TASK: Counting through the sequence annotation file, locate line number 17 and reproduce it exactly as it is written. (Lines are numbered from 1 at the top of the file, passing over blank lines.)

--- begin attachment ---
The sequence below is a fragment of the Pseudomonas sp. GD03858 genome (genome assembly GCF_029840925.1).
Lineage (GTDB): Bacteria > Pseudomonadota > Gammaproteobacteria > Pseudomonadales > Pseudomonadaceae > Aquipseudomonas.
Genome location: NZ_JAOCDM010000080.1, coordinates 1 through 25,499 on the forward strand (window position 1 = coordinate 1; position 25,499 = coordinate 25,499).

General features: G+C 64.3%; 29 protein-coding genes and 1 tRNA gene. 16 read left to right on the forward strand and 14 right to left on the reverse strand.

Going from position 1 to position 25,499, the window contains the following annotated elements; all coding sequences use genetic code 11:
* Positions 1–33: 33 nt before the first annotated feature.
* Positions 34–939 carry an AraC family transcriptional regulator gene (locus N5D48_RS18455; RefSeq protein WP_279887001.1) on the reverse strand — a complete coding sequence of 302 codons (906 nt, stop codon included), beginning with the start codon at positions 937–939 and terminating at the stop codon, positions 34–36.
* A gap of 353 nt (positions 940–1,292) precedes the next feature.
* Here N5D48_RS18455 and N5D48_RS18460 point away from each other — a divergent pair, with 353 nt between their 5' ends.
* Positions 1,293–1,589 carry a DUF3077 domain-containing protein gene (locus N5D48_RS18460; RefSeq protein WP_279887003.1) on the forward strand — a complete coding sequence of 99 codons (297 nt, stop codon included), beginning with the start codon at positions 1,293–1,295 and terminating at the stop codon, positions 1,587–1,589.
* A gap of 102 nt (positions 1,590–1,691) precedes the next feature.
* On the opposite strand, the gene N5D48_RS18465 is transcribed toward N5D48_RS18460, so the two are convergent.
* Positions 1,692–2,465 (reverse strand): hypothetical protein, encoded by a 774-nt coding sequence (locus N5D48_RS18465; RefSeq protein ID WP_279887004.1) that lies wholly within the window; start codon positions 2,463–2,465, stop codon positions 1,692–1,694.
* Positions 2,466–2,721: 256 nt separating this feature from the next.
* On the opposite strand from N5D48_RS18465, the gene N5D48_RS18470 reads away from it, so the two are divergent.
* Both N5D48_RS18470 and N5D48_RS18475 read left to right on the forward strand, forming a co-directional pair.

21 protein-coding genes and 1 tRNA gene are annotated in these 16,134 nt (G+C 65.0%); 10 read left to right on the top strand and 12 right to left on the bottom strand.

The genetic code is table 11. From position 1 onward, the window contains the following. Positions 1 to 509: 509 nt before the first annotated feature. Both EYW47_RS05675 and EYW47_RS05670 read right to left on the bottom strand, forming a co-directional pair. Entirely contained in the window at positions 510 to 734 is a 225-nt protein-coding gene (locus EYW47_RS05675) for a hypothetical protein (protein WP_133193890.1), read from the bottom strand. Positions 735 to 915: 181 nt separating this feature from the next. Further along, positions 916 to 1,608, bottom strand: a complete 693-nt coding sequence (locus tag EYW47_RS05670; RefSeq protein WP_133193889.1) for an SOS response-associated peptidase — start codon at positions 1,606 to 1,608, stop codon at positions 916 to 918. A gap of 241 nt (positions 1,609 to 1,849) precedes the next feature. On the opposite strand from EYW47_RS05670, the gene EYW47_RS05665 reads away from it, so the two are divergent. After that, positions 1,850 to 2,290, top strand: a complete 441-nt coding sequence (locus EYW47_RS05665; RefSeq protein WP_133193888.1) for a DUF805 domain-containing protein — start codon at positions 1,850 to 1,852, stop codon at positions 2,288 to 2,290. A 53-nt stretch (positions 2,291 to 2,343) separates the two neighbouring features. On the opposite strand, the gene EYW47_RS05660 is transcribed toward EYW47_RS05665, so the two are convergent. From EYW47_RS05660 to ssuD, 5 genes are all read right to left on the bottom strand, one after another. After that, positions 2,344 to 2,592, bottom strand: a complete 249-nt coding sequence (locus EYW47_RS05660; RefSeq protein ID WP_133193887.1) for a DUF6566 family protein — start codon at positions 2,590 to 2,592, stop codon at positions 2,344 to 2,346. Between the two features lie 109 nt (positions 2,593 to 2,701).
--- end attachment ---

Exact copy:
21 protein-coding genes and 1 tRNA gene are annotated in these 16,134 nt (G+C 65.0%); 10 read left to right on the top strand and 12 right to left on the bottom strand.